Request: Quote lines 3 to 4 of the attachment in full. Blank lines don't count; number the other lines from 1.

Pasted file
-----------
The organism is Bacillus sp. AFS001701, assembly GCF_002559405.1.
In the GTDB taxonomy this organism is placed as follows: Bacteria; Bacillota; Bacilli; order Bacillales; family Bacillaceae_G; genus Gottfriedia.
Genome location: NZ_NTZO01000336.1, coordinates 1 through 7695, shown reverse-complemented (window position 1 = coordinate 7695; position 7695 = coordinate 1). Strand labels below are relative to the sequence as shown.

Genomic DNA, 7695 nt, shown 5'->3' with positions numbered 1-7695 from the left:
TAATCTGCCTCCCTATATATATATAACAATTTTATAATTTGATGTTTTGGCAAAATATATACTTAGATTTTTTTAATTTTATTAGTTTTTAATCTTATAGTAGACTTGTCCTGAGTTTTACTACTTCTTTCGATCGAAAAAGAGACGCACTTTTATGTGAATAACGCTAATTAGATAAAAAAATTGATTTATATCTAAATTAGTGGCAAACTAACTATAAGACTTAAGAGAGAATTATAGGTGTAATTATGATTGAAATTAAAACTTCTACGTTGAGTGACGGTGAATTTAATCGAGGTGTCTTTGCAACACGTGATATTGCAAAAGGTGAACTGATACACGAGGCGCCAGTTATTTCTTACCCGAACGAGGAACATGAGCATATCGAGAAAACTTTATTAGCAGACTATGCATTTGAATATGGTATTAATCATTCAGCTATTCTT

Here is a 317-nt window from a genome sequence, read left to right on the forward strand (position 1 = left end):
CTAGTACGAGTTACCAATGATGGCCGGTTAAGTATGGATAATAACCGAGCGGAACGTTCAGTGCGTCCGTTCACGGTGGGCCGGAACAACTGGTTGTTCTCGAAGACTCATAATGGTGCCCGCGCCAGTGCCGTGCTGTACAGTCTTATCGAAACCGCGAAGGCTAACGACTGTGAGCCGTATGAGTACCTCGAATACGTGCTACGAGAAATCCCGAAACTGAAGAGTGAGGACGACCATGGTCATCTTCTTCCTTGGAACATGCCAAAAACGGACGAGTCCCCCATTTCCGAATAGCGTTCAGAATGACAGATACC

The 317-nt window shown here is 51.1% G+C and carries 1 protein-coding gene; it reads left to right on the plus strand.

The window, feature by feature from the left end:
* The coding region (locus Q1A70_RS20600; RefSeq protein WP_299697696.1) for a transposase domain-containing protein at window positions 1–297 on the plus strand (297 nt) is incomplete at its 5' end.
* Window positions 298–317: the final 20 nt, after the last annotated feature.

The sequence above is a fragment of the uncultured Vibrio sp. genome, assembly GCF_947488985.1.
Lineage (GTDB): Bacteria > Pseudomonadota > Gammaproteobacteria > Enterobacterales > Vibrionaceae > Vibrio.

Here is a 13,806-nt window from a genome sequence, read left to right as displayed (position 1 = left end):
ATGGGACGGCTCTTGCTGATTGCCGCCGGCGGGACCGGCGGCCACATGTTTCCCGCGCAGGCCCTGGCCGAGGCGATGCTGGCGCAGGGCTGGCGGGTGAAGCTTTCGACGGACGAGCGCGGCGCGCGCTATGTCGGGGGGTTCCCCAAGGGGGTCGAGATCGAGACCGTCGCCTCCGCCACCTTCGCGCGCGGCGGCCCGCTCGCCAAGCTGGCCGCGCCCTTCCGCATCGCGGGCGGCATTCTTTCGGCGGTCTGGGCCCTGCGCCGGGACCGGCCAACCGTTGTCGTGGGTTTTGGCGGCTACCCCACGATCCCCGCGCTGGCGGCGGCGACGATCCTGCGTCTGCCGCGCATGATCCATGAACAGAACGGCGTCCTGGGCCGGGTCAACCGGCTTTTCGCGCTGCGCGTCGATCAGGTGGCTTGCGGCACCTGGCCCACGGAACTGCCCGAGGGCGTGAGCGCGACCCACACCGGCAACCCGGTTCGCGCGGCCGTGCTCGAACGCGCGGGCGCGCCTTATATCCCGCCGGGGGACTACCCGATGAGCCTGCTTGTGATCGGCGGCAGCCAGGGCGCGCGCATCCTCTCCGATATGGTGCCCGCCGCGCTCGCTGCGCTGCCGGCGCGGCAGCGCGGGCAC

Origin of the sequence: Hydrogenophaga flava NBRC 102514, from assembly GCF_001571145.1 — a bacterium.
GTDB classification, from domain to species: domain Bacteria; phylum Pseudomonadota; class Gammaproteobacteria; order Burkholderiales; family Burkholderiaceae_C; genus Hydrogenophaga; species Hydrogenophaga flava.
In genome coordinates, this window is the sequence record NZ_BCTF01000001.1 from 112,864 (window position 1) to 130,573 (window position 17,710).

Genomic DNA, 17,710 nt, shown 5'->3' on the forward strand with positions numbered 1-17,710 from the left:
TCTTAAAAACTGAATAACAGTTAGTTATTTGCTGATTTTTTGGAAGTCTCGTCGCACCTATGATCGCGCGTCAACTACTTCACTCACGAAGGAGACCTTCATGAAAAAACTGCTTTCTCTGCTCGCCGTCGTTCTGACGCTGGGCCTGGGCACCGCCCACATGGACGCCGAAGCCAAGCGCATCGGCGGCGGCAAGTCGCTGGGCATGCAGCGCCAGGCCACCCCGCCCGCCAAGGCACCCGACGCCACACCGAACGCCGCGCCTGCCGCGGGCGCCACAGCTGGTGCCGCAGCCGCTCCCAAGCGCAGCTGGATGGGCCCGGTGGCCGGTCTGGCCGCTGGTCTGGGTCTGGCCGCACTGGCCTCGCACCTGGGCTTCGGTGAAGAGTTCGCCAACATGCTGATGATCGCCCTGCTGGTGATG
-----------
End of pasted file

Genome location: NZ_NTZO01000336.1, coordinates 1 through 7695, shown reverse-complemented (window position 1 = coordinate 7695; position 7695 = coordinate 1). Strand labels below are relative to the sequence as shown.

Genomic DNA, 7695 nt, shown 5'->3' with positions numbered 1-7695 from the left: